A second item that had to occur was the invention of some way of ramping temperature down on a part in a controlled manner. This tended to be expensive and cumbersome before microprocessor controls became available. It was the invention of the microprocessor controlled temperature control that really made it possible to get repeatable results in cryogenic processing. Another item that needed to be added to the mix was the tempering phase of the process. Often those who dabbled in cryogenics ran into the brittle behavior of the processed metal, and decided that the cold had crystallized the metal, and that all was lost.

Another thing that hindered cryogenic processing of materials was that intuitively, one would not think of materials changing due to cold. After all, you heat treat metals, with the emphasis on heat. Archeological evidence shows that humans have been using heat on metals for over 75 centuries. Extreme cold has only been available for roughly 100 years. So it is almost intuitive that you use heat to change metals not cold. Yet even the most basic texts on metallurgy describe the temperature dependence of point defects in the crystal structure of metals.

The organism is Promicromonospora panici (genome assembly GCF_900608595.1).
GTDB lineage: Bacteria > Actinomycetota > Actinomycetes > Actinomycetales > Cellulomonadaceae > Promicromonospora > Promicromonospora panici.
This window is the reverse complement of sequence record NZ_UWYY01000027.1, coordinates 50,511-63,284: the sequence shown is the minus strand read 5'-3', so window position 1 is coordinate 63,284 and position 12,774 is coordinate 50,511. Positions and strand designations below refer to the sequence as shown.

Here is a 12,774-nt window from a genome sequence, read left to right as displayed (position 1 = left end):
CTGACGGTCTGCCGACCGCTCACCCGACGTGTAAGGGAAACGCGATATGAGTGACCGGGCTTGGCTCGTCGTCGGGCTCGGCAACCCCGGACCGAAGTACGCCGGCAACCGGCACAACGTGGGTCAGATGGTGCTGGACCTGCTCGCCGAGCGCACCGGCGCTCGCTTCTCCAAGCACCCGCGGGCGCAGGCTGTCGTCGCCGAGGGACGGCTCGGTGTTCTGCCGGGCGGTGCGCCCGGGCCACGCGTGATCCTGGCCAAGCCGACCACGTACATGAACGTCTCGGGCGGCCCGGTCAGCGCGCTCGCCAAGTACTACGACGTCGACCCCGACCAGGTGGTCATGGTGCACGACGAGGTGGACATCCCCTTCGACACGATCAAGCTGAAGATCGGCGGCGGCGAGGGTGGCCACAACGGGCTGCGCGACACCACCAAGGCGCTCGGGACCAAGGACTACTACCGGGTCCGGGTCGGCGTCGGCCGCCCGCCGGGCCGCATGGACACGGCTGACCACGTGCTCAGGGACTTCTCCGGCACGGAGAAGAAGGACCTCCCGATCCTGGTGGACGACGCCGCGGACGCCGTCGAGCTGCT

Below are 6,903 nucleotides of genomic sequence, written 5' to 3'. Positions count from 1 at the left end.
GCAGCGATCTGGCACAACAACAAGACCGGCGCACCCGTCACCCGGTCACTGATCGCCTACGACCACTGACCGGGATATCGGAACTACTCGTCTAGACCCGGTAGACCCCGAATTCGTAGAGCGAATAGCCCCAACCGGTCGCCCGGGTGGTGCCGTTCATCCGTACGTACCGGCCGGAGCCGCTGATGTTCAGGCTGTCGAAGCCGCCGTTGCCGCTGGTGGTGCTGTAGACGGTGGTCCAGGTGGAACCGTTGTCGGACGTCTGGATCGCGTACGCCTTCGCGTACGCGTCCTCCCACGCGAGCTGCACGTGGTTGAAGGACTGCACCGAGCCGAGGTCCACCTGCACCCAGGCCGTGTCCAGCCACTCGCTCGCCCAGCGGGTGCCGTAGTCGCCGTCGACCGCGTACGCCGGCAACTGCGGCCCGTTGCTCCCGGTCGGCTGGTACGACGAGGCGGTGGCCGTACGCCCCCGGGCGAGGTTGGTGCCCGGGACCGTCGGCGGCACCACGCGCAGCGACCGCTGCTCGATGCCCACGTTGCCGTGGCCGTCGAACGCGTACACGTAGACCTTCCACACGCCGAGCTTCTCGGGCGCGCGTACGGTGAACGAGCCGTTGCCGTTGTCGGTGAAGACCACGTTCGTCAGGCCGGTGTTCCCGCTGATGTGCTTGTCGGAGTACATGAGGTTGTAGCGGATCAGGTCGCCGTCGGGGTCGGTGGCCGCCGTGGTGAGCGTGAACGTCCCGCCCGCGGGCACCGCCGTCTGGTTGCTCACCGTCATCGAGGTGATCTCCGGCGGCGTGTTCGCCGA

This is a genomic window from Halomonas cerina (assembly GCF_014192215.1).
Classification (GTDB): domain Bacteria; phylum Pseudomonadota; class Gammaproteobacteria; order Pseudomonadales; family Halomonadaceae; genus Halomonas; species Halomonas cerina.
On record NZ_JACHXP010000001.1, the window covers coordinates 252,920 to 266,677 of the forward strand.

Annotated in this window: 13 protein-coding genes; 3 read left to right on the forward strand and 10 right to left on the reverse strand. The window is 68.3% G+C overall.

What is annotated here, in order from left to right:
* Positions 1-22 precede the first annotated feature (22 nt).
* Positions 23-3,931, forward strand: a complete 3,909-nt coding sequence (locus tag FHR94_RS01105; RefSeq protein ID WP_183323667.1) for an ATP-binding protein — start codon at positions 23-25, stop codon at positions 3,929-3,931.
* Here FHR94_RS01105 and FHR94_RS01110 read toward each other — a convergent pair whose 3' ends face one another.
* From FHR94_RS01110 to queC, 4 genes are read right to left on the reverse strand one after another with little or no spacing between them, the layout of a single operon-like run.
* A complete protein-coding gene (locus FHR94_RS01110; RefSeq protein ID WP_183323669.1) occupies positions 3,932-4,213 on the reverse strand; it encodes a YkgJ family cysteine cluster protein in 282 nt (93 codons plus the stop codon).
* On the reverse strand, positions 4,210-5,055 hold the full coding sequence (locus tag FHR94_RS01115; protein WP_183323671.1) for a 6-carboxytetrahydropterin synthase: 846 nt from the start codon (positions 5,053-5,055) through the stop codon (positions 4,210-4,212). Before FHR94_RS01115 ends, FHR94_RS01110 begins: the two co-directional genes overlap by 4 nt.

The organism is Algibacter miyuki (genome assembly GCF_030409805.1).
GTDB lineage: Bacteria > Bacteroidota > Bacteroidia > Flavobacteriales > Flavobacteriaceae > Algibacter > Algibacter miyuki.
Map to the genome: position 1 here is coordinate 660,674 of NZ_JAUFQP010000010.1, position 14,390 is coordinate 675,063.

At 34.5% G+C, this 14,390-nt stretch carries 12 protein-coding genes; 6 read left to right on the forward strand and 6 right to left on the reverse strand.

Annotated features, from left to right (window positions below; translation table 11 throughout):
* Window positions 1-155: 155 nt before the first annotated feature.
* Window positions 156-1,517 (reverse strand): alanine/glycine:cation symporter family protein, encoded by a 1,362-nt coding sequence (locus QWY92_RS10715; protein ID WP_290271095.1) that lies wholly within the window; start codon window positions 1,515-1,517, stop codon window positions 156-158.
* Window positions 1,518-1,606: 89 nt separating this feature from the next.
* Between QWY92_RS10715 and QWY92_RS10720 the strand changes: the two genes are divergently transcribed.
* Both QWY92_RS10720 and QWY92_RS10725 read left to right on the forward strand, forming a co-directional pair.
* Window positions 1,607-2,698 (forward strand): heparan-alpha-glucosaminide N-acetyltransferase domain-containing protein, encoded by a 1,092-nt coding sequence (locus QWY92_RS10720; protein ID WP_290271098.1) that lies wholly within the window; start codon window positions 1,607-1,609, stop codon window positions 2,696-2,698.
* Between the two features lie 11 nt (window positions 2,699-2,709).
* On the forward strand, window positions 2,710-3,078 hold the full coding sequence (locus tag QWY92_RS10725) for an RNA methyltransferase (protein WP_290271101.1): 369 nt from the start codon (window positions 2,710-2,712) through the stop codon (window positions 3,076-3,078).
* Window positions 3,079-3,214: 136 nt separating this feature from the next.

Many people mention the fact that cold tends to inhibit chemical reactions, not promote them. The chink in that armor was that you get austenite to change to martensite when exposed to cold temperatures. Also, It is not unusual for companies to “season” castings for about a year or so before machining them by putting them outside and leaving them. The change was more associated with time than temperature though, and most likely the reason for putting them outside was because there was no room to keep them inside. If you are resistant to the idea that cold can make things happen, consider this: Super conductivity is created by cold. Something changes at near absolute zero temperatures that causes metals and ceramics to behave differently. Another thing had to happen in order to make people think in terms of cold changing things. The changes had to be detectable. Even into the 1940’s measurements were not precise enough to indicate changes caused by cryogenics. Processes were not controlled well enough to be able to say with certainty that the change was a direct result of the cold. A cutting tool may last twice as long, but that was easily put off to the effects of how it was ground or the variance in cutting geometry. Given that there could be large differences between one piece and another, the benefits given by the process could always be attributed to the production differences. . Once Dr. Deming taught us to control our processes closely, we began to be able to detect other things that could drastically change the production process. I still run into this today when working with carbide inserts. After showing double or triple the life on the insert, the comment most often heard is “Its normal to have variation in carbide inserts.” One wonders why people go to the trouble of testing the process if it is only to deny what they see.